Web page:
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Performance Management & Strategy Execution Blog: The Glue - 5 new articles
The goal of my last post was to make the case for hospital hourly rounding as a strategy for increasing patient and staff satisfaction, reducing patient injuries, saving nursing time, and saving hospitals significant amounts of money. Over the next few posts, I'll discuss the biggest challenges hospitals typically encounter when they attempt to put an hourly rounding program in place.
Of course implementing any organization-wide program is difficult, because these types of efforts require training a large cross-section of staff and providing support and follow-up to be certain that the change occurs. And implementing hourly rounding is even more challenging than many other changes because it affects the basic workflow of nursing. Through much study of these challenges and many discussions with nurse leaders, I've found that the primary challenges to successful hourly rounding programs can be grouped into these areas:
Over the last few years, hourly rounding has received a great deal of attention, and for good reason. It has been proven to increase patient and staff satisfaction, reduce patient injuries, save nursing time, and save hospitals significant amounts of money. However, many hospitals and health systems have found that implementing hourly rounding and realizing all of its benefits can be quite challenging. Through a short series of blog posts, I'll discuss how adding appropriate mobile technology to a rounding program can radically increase rates of success and benefit realization. I call this approach Rounding for Excellence.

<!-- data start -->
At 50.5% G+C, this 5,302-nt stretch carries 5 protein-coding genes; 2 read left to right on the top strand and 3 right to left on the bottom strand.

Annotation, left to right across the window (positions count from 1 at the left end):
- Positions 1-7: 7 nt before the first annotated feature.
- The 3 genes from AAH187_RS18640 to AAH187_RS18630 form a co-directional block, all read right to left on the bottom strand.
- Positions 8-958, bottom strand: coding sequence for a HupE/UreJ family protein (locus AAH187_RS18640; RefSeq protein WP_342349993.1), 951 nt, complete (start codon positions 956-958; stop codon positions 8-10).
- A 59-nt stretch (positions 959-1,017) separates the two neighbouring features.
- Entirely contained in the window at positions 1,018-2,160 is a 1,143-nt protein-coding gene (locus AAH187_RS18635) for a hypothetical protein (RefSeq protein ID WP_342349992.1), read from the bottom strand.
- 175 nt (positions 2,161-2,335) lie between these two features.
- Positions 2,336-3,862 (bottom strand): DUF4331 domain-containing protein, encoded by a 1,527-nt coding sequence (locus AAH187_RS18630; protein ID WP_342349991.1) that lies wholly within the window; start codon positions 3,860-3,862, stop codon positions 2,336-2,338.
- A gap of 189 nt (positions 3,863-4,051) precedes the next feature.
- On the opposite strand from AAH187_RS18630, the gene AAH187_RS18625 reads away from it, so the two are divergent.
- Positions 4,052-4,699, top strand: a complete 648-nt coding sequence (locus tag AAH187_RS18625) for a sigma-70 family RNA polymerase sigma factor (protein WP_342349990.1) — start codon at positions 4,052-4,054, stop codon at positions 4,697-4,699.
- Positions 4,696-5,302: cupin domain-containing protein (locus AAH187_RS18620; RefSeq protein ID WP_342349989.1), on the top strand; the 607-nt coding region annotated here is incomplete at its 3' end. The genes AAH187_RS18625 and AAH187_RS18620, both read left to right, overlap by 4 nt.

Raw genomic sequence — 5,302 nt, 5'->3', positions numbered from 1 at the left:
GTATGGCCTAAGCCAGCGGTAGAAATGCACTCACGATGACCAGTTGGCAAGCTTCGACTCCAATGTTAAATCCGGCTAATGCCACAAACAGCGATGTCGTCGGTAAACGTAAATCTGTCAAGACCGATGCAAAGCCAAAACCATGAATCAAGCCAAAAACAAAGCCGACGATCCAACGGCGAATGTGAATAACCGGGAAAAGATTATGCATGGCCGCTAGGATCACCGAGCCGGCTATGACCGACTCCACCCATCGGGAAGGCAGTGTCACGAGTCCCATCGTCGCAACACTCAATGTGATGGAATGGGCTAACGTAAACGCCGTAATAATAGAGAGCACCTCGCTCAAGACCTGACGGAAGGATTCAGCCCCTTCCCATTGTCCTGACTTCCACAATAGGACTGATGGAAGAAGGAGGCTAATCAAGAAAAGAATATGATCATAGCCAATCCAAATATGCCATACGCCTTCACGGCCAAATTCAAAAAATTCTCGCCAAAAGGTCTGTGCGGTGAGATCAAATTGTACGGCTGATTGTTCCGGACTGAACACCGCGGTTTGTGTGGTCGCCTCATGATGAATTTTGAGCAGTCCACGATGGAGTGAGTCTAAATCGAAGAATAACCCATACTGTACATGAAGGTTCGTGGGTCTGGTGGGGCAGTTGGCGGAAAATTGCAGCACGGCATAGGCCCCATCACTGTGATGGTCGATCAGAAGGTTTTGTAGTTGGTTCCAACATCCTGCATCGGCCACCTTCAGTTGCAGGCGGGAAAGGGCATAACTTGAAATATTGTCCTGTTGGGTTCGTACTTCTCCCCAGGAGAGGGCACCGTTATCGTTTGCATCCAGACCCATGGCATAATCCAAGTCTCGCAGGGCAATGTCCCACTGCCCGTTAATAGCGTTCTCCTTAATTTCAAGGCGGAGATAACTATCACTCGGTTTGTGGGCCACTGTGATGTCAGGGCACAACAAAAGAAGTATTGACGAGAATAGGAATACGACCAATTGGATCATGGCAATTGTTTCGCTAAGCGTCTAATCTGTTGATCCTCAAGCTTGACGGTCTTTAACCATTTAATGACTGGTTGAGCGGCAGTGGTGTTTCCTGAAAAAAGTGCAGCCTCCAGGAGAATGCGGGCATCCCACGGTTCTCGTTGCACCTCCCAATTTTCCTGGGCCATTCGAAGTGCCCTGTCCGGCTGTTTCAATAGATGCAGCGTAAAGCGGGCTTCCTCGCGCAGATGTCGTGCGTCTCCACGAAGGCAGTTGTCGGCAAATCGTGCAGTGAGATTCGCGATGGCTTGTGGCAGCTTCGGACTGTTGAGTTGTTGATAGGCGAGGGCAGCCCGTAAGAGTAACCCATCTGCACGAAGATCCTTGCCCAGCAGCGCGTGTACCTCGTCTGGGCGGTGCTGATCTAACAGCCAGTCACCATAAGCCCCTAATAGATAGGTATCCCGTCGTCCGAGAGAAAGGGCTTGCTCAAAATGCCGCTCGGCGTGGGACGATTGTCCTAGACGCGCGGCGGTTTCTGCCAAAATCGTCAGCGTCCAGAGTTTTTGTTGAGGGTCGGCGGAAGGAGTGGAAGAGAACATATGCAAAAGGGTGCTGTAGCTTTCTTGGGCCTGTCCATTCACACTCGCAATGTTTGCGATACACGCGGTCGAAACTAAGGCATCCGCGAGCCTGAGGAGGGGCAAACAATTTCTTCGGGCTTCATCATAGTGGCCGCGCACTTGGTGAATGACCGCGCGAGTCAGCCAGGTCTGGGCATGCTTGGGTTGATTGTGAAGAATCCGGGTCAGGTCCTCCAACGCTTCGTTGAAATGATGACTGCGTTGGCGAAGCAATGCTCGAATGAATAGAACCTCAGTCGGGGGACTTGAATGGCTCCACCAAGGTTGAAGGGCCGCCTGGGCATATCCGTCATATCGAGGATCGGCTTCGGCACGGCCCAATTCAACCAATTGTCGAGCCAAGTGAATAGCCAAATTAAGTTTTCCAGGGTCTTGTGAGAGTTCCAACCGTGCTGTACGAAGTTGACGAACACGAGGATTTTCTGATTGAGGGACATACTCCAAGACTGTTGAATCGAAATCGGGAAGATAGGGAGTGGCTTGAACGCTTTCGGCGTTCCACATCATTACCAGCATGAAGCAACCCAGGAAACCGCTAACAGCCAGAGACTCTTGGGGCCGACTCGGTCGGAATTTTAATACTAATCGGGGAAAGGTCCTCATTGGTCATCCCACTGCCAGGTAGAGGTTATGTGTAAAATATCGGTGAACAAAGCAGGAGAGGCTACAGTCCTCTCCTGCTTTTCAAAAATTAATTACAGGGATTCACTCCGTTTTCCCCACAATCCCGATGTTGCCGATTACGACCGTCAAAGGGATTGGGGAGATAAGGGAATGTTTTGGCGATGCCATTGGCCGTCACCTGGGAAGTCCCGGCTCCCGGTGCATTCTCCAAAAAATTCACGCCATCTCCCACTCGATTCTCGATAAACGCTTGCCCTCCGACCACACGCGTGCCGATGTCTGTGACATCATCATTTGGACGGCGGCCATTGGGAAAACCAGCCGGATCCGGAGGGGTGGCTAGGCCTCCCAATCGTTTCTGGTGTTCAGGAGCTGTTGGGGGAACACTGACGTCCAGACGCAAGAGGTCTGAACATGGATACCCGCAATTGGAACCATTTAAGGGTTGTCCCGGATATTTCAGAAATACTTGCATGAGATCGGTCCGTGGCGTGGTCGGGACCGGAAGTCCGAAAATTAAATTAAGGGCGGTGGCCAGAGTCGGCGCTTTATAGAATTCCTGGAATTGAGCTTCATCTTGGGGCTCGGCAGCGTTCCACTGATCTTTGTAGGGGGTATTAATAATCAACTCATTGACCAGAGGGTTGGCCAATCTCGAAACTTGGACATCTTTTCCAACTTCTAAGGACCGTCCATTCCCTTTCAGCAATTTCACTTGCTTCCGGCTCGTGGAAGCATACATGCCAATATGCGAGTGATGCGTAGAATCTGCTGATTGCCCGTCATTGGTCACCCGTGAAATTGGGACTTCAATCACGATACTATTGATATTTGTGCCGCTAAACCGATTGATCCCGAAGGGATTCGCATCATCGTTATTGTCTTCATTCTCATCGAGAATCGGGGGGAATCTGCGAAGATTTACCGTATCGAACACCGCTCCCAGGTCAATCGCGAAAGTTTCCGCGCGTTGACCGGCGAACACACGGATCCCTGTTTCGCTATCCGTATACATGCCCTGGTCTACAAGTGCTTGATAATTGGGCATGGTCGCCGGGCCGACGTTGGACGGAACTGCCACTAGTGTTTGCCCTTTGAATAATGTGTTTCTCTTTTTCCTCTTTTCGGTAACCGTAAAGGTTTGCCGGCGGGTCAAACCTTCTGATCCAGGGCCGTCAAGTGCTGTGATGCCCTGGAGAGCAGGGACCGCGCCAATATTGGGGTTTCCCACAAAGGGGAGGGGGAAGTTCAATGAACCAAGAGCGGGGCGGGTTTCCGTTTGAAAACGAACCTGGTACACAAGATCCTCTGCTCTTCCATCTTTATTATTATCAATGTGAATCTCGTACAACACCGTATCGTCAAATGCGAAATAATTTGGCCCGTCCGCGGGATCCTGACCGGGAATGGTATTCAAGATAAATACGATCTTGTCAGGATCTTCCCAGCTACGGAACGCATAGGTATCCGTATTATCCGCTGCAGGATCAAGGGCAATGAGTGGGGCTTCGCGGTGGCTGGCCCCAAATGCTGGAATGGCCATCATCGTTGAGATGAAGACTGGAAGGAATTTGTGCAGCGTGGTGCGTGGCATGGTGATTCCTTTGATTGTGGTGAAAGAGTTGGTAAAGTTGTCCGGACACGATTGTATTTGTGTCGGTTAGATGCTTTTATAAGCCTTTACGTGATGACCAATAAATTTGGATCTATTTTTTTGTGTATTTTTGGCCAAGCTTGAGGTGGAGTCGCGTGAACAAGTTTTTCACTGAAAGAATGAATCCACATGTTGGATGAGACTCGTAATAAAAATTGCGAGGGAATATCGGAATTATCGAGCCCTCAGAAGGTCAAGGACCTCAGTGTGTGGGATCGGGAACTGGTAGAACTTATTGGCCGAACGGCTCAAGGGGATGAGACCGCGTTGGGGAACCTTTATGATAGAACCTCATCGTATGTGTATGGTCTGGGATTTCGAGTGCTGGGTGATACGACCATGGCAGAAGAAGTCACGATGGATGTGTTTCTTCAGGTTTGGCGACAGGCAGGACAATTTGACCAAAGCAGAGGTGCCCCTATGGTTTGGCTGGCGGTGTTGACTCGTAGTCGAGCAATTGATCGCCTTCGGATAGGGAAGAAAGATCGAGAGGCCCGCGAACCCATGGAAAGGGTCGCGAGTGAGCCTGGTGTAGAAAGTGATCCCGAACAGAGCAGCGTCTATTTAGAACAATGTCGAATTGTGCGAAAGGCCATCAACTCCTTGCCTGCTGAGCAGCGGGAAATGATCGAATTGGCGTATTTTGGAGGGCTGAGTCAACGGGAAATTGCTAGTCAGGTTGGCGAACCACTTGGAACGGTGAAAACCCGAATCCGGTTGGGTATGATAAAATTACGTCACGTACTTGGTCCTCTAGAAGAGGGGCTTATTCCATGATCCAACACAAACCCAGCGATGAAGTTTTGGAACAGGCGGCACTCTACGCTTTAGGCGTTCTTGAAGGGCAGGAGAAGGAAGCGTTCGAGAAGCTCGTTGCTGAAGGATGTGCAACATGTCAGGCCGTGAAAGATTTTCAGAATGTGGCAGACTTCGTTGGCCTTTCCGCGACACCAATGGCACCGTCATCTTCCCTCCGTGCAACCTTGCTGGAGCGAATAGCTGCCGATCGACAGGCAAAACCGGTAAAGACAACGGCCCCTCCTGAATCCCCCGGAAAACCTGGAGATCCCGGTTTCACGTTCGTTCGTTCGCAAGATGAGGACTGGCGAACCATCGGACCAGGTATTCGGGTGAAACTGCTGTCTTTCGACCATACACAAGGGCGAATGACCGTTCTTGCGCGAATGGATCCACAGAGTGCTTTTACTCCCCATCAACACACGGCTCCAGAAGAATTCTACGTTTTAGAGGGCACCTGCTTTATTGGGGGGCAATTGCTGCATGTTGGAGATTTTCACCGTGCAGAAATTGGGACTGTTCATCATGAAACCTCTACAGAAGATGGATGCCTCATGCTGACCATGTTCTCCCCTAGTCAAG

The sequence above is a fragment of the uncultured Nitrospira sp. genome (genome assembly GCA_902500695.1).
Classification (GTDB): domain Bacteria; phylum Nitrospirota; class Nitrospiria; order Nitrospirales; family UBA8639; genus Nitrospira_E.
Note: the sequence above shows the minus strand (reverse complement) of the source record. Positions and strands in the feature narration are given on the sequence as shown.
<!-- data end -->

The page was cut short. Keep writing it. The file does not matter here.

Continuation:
In this first post, I'll start by making the case for hourly rounding.
Hourly rounding is really the antithesis of the task-based care that came before it. Rather than reacting to patient needs as they arise, hourly rounding encourages a proactive approach that leads to patient-centered care. It is known by many names, each with some unique variations:... Read the full article »
If you are a "performance excellence believer" and your CEO is not bought-in to the framework, prepare to be disappointed, because the one common attribute across all organizations that achieve significant improved results from performance excellence is a CEO who is bought in-and highly involved in the process. The converse is also unfortunately true (no CEO buy-in will mean few or no results).
So how do you get your CEO interested and involved in performance excellence?
You have to focus the entire effort on addressing whatever it is that keeps the CEO awake at night (profits, a critical product launch, customer retention, etc.). Finding out what this is for your CEO is relatively easy as it is totally top of mind for them. When I ask a CEO that question, there is no hesitation in the response. I always confirm that I understand which specific measure he or she is fretting about and what success (i.e. a target) would look like.
Once you understand the issue, a good place to start... Read the full article »
One really interesting part of my job over the years has been to see how organizations report and discuss performance. Some organizations have very clear, concise scorecards or reports that they use as the basis for all performance discussions and business reviews. These are definitely the minority.
Most organizations--even those that have a pretty well-defined process for reporting and discussing performance--tend to use an ad-hoc "product" for these purposes (typically involving varying combinations of spreadsheets, reports from software packages, and department-specific PowerPoint decks). I've found that this wild and loose approach to presenting performance leads most organizations to think they are doing better than they actually are (especially if under-performing areas happen to be led by great presenters).
Let me explain by using an example. A very large health insurance company I was working with religiously tracked the total number of people that were members of their... Read the full article »
When we started ActiveStrategy more than 11 years ago, we based our new solutions on the knowledge we'd acquired over many years deploying performance excellence and strategy execution frameworks in the real world. This practical experience taught us that the software we were developing (to help make these frameworks easier to deploy successfully) had to have rich support for monitoring and encouraging the actions people take to drive performance.
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